South Carolina Georgia Football (copy)

South Carolina head coach Will Muschamp reacts after the Gamecocks returned an interception for a touchdown against Georgia on Oct. 12 in Athens, Ga. John Bazemore/AP

COLUMBIA — He walked off the field frustrated and humiliated after South Carolina lost a 34-14 game it was barely in. Will Muschamp didn’t hear the huckleberry Missouri fan shouting to him that he was going to be fired because the symphony in his head drowned out everything else.

How? How could the Gamecocks' defense, his specialty, be this bad?

How could they not tackle? How could they not cover? How could they not do what he knew they could do?

How?

“Just get back to work,” said Muschamp. “We need to get back to work and find some answers on how we can play more consistently as a team.”

South Carolina was 1-3 (0-2 SEC) after its miserable trip to Missouri. Talk of a Muschamp buyout was heating up.

There wasn’t a genie to grant him a wish and he couldn’t start over. But there was something he could try, really a Band-Aid more than a full-scale overhaul.

“Sitting by myself in the Missouri locker room figuring out what we needed to do to get better, and that was just in my mind, knowing that Sherrod Greene has played better than the other guys we were putting in the game at the time,” Muschamp said.

Greene

South Carolina linebacker Sherrod Greene's addition to the starting lineup has increased USC's defensive acumen, just in time for a game hosting No. 9 Florida. Travis Bell/Sideline Carolina

He didn’t wait. Muschamp marched into the football conference room that Sunday and threw his new plan on the table.

“This is what we’re doing,” he said, not inviting or accepting arguments.

The Gamecocks’ defense didn’t fuss then and surely isn’t now. Since Muschamp’s decision, USC is 2-0 and it’s like the defense just stepped into the full-color land of Oz after being stuck in gray and dreary Kansas.

They’ve given up 340 yards per game in wins over Kentucky and Georgia, a drastic drop from the 417 they allowed in the first four games. While their rushing defense’s statistical drop is tiny (144 from 145), the Wildcats nor Bulldogs were able to rip any explosive runs against USC.

The move was simple. Muschamp kept Greene on the field with fellow linebackers Ernest Jones and T.J. Brunson, and quit relying so much on the nickelback (fifth defensive back), a staple of his first three seasons.

One move among 11 often doesn’t make much difference. This one is making Muschamp resemble Gen. George S. Patton.

“We were able to find a way to get our best guys out there on the field,” Jones said. “The best way to stop the run was for us to be in three linebackers, adding Sherrod to the mix and getting rid of one of the smaller corners or nickels.”

An extra man up front is helping contain running backs, while also limiting the space a nickel would have to cover to get to a receiver near the sideline. It does open a larger possibility of the opponent matching a receiver on a linebacker, who doesn’t have the speed of a nickel, but thus far, the three linebackers haven’t been fazed.

Of Greene's 18 tackles this season, 10 have come in the last two games and include 1½ tackles for loss. His emergence has taken some of the load from Brunson, who was struggling to bring down ball-carriers in space but now looks like what he was always thought to be: the successor to his mentor, former USC star Skai Moore.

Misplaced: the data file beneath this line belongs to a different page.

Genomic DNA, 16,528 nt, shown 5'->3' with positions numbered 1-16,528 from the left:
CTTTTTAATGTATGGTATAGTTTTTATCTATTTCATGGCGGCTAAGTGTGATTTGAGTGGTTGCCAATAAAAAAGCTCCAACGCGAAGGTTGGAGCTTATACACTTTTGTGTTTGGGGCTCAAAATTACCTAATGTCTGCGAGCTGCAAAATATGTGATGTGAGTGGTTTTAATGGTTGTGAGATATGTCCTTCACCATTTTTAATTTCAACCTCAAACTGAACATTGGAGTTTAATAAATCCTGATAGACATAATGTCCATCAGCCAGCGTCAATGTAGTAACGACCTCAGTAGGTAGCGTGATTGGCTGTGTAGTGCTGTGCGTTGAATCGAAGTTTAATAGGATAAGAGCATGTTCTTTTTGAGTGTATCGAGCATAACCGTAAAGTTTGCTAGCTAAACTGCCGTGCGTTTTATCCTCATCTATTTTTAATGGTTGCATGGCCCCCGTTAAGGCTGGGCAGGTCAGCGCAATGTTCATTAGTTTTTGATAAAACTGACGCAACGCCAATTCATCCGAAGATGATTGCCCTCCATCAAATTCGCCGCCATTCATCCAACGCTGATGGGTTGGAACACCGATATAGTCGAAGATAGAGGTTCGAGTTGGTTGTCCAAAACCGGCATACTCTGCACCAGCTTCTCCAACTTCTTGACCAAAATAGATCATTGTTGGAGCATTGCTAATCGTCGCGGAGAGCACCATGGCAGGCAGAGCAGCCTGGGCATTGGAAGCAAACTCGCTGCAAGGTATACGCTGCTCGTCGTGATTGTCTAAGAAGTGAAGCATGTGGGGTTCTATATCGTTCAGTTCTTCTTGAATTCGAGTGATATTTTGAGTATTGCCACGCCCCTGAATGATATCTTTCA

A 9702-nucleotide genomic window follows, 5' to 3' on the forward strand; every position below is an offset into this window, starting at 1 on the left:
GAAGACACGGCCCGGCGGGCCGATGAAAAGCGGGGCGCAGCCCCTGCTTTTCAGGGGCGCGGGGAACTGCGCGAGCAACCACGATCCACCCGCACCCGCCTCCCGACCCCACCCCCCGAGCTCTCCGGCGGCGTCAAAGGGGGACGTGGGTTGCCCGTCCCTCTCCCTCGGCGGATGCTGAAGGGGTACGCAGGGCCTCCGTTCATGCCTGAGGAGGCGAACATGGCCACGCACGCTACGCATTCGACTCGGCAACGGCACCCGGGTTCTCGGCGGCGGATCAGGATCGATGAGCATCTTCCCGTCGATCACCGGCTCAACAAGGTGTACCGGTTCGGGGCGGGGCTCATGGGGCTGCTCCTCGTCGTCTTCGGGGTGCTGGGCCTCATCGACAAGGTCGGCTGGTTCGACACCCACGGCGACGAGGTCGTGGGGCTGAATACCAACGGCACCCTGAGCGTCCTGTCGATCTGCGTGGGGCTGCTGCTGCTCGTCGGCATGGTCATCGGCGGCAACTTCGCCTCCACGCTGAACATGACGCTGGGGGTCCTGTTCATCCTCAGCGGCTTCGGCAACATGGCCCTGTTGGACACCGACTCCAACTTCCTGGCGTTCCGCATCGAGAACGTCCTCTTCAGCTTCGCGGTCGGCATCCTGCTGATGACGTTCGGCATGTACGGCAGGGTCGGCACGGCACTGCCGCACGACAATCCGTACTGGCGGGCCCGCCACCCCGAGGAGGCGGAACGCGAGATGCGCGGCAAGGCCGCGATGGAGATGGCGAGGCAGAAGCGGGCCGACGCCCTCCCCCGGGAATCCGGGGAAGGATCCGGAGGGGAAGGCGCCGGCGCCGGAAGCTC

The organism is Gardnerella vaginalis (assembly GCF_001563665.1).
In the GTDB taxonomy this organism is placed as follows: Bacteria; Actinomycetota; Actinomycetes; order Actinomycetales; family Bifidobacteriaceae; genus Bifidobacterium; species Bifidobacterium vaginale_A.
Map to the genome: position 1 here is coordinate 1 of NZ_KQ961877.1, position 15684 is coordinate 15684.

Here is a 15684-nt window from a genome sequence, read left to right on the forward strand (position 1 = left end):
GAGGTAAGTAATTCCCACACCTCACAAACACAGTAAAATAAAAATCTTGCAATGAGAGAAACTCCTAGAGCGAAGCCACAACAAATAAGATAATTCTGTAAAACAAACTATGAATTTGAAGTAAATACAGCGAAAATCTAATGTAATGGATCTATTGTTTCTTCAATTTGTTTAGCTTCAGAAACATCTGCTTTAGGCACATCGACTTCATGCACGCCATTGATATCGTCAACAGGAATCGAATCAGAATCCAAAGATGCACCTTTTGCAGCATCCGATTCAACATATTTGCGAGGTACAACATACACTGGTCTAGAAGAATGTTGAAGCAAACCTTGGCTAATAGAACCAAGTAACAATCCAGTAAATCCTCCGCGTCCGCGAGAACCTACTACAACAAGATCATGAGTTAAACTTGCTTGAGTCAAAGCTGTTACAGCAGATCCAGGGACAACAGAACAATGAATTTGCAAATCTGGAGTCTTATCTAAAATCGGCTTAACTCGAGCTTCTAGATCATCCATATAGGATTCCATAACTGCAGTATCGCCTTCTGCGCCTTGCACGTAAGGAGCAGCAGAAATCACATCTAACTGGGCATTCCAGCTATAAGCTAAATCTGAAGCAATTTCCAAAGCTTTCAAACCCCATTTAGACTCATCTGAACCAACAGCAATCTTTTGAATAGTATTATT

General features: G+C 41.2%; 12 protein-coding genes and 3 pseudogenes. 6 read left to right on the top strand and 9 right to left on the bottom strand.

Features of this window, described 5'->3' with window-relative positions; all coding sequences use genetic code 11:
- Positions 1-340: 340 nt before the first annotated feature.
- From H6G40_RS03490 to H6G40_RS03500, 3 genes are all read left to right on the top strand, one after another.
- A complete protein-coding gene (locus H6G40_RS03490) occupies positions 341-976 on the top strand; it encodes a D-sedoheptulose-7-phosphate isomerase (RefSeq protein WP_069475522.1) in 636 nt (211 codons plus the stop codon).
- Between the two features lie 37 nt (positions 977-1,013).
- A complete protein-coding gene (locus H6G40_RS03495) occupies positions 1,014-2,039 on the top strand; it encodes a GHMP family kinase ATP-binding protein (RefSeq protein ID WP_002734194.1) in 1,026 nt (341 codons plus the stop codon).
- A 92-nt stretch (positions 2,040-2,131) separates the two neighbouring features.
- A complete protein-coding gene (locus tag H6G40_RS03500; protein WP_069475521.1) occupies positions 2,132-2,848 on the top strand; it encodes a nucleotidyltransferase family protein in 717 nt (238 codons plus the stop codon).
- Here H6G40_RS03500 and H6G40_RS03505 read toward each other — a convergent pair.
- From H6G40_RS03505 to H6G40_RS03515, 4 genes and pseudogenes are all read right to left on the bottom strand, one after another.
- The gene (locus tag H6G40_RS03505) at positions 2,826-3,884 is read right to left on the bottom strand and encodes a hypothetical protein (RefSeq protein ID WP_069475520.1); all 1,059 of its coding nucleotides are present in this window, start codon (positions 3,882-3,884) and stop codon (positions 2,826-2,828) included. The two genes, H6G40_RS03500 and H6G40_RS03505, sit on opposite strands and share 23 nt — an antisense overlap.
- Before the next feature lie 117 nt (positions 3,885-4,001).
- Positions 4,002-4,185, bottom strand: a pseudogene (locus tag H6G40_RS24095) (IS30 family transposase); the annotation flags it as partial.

“T.J. Brunson shouldn’t have to play 900 snaps,” linebackers coach Coleman Hutzler said in the preseason. "The guy’s a freakin’ warrior, man.”

But now he has help. Jones has emerged as the Gamecocks’ best overall defender and a move to a 4-3 defensive alignment, rather than a 4-2-5, has gotten a playmaker back on the field.

“At first it was a little rough, because I haven’t played (strongside linebacker) since my sophomore year. I’m starting to get more confident every day now,” Greene said. “With me, all I had to do was just get the timing part of it.”

“Having that extra linebacker and Sherrod’s speed, being able to go down the line and tackle some of these backs behind the line,” Jones said when asked about Greene’s best attributes. “During the game, when we were supposed to be predominantly nickel, he would just be out there a little bit more than when we were running our nickel stuff, so I kind of figured that’s where things were headed.”

South Carolina Georgia Football (copy)

South Carolina head coach Will Muschamp reacts as Georgia misses a field goal in overtime of the Gamecocks' 20-17 victory in Athens, Ga., on Oct. 12. John Bazemore/AP

Muschamp didn’t want any credit, preferring to wait until the end of the year to talk about the overall performance of the defense. He also said that while Greene’s addition worked, it took Muschamp four games to figure it out.

“We’ve played better, there’s no doubt. It always comes back to players,” he said. “Sherrod Greene was playing better than those guys that we were putting out there. He’s done a nice job of claiming the slot, doing some different things that we’re doing with him.”

Ninth-ranked Florida on Saturday offers another challenge. The Gators can come at a defense in all sorts of ways.

But Muschamp already made one major decision for his defense. He hopes he won't need to make another.

Hilinski OK

Quarterback Ryan Hilinski has been cleared to play after being knocked out of the Georgia game. The hit that removed him for most of the second half looked serious, but Hilinski has taken every rep in practice the past two days and will be out there Saturday. 

"(Ryan Hilinski is) fine," Muschamp said Thursday. "He’ll start the game."

Follow David Cloninger on Twitter @DCPandC.

From Rock Hill, S.C., David Cloninger covers Gamecock sports. He will not rest until he owns every great film and song ever recorded.

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